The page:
Connected smartphones and other devices can take the place of any number of other items, including calculators, watches, maps and GPS devices. It’s only a matter of time before they also become mobile wallets, too, and in fact, that’s already starting thanks to companies like Square, PayPal and Google. But it isn’t only big companies rushing to fill that need; the space is a point of focus for plenty of smaller players, too, many of which are trying to do something a little different than what’s already out there.
Take Boku, for instance. Founded in 2009, the company provides mobile payment services tied to users’ cellular services, meaning they’re billed for things they via their monthly phone bill. This not only provides convenience, Boku VP of Marketing Ray Ramillosa told BetaKit in an interview, but also makes it possible for non-credit card users to buy things they otherwise may not have been able to.
“There are more than six billion mobile phone subscribers in the world – far more than there are credit card users,” he said. “For those consumers who do not have access to a credit card or other banked form of payment, mobile phones become the best way to electronify cash and make online purchases. By enabling mobile billing, merchants can greatly increase the size of their potential market.”
Boku is also trying to leverage the transaction process to make it possible for businesses to use the moment of business/customer interaction to create additional marketing opportunities.
“The BOKU Accounts platform that we recently launched was specifically developed to bring new value to consumers/mobile subscribers, merchants, and Mobile Network Operators (MNOs) during in-person transactions at the point of sale,” Ramillosa said. “Through the platform, merchants gain the ability to send targeted and contextually relevant marketing to any mobile subscriber making electronic payments (via debit card, via NFC sticker, or via NFC enabled phone) from their MNO-issued BOKU Account.”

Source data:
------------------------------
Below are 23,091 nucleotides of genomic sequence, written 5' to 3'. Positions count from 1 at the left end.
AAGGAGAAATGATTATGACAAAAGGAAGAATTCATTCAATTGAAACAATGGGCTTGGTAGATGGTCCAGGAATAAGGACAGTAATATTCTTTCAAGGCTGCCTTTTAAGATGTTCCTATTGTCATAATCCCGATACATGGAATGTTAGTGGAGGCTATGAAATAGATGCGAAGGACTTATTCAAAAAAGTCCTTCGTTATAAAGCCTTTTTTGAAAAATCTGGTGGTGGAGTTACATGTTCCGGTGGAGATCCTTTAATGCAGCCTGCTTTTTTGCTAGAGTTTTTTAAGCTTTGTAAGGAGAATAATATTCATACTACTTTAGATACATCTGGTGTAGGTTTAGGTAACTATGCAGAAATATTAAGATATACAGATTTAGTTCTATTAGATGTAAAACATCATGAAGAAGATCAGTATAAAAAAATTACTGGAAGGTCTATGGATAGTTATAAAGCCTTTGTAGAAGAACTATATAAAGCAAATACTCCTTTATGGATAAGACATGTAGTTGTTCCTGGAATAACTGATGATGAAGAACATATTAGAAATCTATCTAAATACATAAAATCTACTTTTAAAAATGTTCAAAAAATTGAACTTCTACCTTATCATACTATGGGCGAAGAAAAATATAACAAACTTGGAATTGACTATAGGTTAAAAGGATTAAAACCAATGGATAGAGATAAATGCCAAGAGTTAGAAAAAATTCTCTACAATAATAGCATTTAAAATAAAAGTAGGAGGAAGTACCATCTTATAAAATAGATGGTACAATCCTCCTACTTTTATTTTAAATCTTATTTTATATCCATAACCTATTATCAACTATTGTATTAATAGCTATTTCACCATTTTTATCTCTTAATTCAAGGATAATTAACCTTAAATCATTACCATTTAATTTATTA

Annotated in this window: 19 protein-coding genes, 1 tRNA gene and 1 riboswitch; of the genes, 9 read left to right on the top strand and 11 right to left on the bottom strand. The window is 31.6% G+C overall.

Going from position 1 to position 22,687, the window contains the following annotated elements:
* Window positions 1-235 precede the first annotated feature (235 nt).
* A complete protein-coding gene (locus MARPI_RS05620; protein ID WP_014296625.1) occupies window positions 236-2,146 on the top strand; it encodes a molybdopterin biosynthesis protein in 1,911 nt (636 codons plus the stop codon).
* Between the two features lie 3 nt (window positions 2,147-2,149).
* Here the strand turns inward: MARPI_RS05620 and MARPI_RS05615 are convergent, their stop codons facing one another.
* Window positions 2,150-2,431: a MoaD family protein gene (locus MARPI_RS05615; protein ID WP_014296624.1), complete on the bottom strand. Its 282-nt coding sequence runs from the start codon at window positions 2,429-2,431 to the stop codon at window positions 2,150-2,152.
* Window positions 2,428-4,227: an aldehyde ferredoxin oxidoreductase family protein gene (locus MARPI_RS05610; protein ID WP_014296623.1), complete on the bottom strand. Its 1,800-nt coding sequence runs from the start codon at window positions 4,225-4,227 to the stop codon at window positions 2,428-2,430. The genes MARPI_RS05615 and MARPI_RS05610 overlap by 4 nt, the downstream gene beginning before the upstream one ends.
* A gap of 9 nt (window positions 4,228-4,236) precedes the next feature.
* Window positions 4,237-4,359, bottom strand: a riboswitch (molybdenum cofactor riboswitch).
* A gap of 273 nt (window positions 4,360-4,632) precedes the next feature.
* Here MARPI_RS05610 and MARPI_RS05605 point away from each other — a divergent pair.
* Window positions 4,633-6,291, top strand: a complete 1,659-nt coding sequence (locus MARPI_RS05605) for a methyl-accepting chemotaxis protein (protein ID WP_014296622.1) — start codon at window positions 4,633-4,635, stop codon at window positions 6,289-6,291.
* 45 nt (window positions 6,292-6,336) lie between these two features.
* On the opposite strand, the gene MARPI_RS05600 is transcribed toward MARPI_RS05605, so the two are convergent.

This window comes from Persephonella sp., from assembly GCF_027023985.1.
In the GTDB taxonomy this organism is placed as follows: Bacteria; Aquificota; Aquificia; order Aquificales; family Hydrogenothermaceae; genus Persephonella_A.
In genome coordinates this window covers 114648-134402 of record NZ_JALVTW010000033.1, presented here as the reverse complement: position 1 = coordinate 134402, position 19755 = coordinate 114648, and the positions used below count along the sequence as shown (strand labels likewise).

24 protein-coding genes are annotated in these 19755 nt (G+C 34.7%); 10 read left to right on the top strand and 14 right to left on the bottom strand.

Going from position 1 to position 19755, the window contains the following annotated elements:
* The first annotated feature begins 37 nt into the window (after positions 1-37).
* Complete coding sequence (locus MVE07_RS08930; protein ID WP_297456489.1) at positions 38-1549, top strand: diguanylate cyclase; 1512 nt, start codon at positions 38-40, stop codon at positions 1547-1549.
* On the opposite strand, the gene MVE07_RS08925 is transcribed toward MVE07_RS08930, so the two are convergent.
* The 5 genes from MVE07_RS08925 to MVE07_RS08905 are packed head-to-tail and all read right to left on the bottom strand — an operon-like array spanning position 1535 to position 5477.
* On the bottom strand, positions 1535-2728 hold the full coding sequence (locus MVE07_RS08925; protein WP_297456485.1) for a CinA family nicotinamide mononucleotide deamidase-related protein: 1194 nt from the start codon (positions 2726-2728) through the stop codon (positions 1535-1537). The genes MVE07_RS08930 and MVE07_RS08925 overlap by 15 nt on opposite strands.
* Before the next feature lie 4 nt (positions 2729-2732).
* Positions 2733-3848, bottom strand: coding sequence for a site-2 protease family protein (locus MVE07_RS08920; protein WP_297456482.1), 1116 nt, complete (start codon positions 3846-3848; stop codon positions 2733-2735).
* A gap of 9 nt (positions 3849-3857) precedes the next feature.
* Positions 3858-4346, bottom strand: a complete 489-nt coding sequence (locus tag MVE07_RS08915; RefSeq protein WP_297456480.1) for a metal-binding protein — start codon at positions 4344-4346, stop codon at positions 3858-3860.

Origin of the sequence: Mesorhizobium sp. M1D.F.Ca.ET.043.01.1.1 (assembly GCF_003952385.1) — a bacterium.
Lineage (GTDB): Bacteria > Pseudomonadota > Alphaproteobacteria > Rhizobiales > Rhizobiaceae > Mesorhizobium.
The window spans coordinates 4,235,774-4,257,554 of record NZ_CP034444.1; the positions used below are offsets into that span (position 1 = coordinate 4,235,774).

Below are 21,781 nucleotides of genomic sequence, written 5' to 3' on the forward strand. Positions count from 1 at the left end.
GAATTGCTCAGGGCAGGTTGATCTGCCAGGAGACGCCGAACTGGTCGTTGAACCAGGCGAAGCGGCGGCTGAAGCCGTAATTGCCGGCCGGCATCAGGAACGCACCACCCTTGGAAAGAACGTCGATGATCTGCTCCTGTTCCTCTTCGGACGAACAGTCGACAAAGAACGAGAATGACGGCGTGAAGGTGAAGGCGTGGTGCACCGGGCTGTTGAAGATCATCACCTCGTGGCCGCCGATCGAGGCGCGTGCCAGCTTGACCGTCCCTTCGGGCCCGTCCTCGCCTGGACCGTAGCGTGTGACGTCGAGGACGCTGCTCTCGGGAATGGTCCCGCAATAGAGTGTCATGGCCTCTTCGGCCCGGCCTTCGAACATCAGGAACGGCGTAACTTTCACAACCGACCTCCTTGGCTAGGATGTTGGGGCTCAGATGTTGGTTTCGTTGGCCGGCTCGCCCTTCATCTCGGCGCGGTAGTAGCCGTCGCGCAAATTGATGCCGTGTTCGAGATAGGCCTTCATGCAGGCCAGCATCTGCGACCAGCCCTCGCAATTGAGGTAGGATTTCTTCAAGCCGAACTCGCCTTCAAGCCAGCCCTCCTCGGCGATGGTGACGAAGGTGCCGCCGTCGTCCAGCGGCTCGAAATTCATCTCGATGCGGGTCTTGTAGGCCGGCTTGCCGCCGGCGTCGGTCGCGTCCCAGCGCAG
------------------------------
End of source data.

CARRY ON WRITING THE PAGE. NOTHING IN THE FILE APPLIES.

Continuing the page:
Other mobile payment companies are also keen on selling the tech to merchants as an opportunity for additional promotion. LevelUp, a mobile payments player that uses QR codes to allow people to pay with their mobile devices, ties a built-in rewards program to its platform that’s easy for merchants to set up on their own, and Square and PayPal have also introduced loyalty program functionality to their payment products. Alone, the slow consumer uptake of mobile payments would be a hard sell for merchants who want to offer payment methods that most people are most comfortable with, but paired with turn-key loyalty, and the marketing insights and opportunities that provides, mobile payments becomes a more attractive proposition.
Another way to sell vendors on mobile payments is by helping them set up mobile-based systems on the point-of-sale side. Cashier Live is one player in that space, which is growing more crowded by the day not only because of established players, but also thanks to startups gaining traction like Revel and Touch Bistro. Cashier Live co-founder Tom Greenhaw told us that making merchants more mobile is just better for business.
“If a store’s employees have a mobile cash register in their hand, they’re now able to engage the customer and provide one-on-one service,” he said, referring to the ability of mobile payments to get customer service staff out from behind a desk. “This will undoubtedly help stores turn browsers into buyers. When it comes to smaller stores it is very important to take advantage of technology the store owner already has, in this case an iPhone, to eliminate costs that would put a traditional POS system out of reach.”
It’s an idea Apple made popular with its roving check-out staff, and Greenhaw says Apple is already showing what comes next. “[Apple] began the trend of mobile POS and emailing receipts, and other stores are just now beginning to adopt these technologies,” he said. “Apple has already built on these successes and they now provide a way for a shopper to purchase items directly from their own phone [Apple’s EasyPay system], without ever having to speak to an employee. If that proves to be successful, other retailers will try to emulate that as well.”
Apple’s EasyPay is an early example of a single-party transaction, in which the customer deals directly with the company as they might online, even in real-world shopping situations. Online pop-up shops like the ones described by BetaKit contributor Rob Kenedi are a perfect example of applications of this kind of tech, but Seconds founder Nick Hughes thinks it will go much further than that.
“More activities in your everyday life than you realize will become single party transactions,” Hughes told Betakit. “Things like paying rent. Buying a sandwich, or any food for that matter. Purchasing tickets for entry into an event or concert. Pre-paying for a coffee ahead of time. Payment for transportation like buses or subways. Quite frankly, anything outside the service industry can and will become single party transactions driven through our mobile device.”
But it doesn’t stop there. Hughes envisions a future where searching and buying are virtually one and the same. “Google has estimated almost half of mobile searches are locally oriented and purchase intended,” he said. “A logical evolution for mobile search is toward mobile transactions, which would also qualify as a single party transaction.”